An Heir to Nehru’s India
Dr. Shashi Tharoor and Atishay Mathur (with Nehru’s Biography)on October 3rd
A day after the lecture on the ‘inglorious empire’ at the glorious McEwan Hall at the University of Edinburgh, Dr. Shashi Tharoor participated with University academics and students in a workshop on the state of democracy in India today. “An heir to Nehru’s India” is how Dr. Tharoor addressed me at the end of the workshop. It was a rather telling statement, not least because of the biography of Nehru under my arm, but because of the Nehruvian flavour of the workshop we had both just attended.
In December 1927, when Nehru (a product of Harrow and Cambridge) returned to colonial India, after nearly two years of international travel, he didn’t return alone. Along with Nehru came a set of ideas that were yet to shake and shape the very idea of India. Over these years, he joined the intellectual ranks of Europe, rubbing shoulders with Labourites Fenner Brockway and George Lansbury, British Communist Harry Pollitt, German-born Albert Einstein, the French Romain Rolland, and the Chinese Soong Ching-ling. One could’ve, perhaps, told by just looking at the sole of his left shoe which direction young Nehru was leaning in.
Gandhi found this British-educated, elitist mindset of Nehru, far removed from ground realities. Often, he urged Nehru to test ideas on the ground – by gauging if they caught the imagination of the masses. More importantly, if they mobilised them. This distance between Nehru’s ideological-mindset and the Gandhi’s mass-mobilisation is intriguing, and this distance is perhaps, what one may call ‘privilege’. Fortunately, for Nehru, Gandhi was his voice of reason – showing him this gaping divide.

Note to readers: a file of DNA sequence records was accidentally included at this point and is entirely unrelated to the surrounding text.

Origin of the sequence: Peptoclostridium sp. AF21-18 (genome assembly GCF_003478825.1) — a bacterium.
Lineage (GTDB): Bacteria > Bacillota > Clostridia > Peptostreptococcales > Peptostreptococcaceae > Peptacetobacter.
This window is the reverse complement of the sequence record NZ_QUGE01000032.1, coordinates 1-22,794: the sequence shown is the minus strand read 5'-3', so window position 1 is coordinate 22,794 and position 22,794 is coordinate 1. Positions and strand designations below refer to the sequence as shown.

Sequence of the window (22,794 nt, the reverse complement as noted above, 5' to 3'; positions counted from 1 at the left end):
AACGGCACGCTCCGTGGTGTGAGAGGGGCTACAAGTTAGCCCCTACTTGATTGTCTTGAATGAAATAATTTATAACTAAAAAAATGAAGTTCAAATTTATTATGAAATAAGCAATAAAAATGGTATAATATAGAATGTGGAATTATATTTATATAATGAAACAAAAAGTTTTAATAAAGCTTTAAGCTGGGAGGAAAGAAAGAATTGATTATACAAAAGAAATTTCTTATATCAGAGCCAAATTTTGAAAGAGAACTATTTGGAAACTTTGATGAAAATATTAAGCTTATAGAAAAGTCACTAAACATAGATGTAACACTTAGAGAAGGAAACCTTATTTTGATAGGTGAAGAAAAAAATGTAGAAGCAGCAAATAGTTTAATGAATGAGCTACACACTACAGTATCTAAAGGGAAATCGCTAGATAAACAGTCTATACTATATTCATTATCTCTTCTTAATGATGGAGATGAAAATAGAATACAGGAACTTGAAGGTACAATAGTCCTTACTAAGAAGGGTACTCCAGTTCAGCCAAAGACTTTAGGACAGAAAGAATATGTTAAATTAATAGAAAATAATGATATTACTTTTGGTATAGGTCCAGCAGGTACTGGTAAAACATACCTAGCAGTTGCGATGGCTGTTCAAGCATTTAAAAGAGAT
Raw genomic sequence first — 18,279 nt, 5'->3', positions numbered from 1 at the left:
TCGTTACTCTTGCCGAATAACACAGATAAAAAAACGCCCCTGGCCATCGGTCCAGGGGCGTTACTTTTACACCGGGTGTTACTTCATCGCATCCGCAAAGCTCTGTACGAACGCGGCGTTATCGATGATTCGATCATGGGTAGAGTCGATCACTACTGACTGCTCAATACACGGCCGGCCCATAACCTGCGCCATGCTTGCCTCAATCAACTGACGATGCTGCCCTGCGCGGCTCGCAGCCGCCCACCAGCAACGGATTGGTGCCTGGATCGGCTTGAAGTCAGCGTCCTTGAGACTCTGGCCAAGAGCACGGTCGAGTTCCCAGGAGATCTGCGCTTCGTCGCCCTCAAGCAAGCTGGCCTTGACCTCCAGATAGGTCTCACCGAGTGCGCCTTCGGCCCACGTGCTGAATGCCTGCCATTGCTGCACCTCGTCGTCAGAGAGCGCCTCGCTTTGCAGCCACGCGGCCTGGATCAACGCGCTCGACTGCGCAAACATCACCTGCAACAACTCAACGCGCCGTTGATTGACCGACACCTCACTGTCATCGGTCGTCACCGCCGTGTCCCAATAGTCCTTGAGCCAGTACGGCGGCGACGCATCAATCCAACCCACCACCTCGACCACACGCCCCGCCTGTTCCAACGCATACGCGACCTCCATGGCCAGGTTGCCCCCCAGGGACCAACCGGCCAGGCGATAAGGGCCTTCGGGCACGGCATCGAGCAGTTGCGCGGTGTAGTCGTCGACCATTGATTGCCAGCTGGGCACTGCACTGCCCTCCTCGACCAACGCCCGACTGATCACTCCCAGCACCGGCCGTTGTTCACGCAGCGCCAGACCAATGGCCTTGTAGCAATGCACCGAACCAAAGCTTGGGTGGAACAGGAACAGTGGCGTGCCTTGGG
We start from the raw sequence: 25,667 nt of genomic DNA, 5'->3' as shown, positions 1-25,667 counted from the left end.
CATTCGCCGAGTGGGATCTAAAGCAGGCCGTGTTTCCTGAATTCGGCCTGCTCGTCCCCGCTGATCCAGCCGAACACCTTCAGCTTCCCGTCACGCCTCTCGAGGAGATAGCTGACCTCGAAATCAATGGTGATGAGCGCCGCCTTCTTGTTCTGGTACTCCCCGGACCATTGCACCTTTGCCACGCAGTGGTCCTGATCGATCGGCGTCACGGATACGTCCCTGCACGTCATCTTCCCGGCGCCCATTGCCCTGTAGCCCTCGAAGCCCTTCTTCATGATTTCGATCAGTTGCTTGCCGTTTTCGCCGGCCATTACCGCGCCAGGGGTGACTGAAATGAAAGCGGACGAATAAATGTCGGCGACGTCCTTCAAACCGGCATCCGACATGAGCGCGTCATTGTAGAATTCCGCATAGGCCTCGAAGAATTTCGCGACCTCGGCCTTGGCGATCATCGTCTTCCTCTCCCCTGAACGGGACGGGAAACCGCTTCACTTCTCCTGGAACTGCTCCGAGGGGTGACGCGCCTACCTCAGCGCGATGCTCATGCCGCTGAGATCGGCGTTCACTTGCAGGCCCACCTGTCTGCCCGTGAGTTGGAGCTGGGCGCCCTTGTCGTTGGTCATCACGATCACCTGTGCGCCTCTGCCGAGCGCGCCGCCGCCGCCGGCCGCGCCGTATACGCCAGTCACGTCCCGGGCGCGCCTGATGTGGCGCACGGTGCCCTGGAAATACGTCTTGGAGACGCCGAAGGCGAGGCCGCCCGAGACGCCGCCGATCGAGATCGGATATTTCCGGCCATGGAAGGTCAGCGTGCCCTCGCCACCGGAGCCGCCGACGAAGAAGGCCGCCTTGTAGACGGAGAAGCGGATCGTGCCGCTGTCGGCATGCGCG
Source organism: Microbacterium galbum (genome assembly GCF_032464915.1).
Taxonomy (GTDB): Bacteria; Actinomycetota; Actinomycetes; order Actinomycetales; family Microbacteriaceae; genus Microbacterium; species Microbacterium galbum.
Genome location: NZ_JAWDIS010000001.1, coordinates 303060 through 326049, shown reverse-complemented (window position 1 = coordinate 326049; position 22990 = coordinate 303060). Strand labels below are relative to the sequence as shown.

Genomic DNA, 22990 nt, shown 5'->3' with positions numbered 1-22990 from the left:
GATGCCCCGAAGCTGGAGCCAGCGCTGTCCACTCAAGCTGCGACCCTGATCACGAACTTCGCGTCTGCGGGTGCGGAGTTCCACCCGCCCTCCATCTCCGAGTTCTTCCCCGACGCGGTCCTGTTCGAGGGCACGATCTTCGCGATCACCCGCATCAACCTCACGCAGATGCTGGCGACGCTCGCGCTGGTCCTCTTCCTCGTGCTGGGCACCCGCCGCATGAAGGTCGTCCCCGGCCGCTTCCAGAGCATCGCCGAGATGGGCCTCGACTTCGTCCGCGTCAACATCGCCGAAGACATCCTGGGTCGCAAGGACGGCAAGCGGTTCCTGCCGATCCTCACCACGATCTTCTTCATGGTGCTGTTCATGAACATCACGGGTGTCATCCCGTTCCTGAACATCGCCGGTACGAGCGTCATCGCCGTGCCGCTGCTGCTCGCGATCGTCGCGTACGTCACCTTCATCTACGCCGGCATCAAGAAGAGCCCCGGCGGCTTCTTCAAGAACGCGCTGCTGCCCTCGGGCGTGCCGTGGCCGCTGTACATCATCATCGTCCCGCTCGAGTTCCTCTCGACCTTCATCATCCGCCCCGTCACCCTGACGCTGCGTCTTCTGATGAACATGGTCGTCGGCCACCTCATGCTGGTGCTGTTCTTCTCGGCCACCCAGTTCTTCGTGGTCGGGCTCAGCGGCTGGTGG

At our workshop, from the word go, it too was a debate of ideas, ideals, and ideologies. Once the Chatham House rule was announced, what followed was an honest, fiercely uninhibited, and academically stimulating clash of ideas. Often, fueled by an intellectual fascination for the subject matter – and intellectual fascination alone – issues around secularism and caste were raised. This far removed (and purely intellectual) sense of attachment with the subject matter too was perhaps, what one may call ‘privilege’. After all, we were discussing Slavoj Zizek’s idea of disintegrating public morality, Tharoor’s own idea of alternative governance structures, even reimagined India’s Left in a ‘New Labour-esque’ fashion – all with the calculated fervour of a University debating society. We were all Nehrus in Europe, albeit 90 years later.
To be able to step out of a circumstance and objectively engage with it is privilege – be it colonial rule in the 20th century, or the state of democracy in the 21st. As long as one is aware of being cradled by the comforting embrace of privilege, an ideological debate can be incredibly constructive. However, being oblivious to it would not only be futile (in the armchair critic kind of way) but could also be dangerously disruptive. Dr. Tharoor was right when he addressed me at the end of the workshop. We were, indeed, privileged heirs to Nehru’s India. Perhaps quite like Gandhi to Nehru, this was his way of showing us the mirror.
All Nehruvian references in this post have been borrowed from Dr. Tharoor’s biography of Jawaharlal Nehru, titled ‘Nehru: The Invention of India’.
Atishay Mathur is a TEDx Speaker and works on Governance and Impact Assessment at the United Nations House in Scotland. He is a member of the Cross Party Group on International Development at the Scottish Parliament and the Sustainable Development Goals Network in Scotland.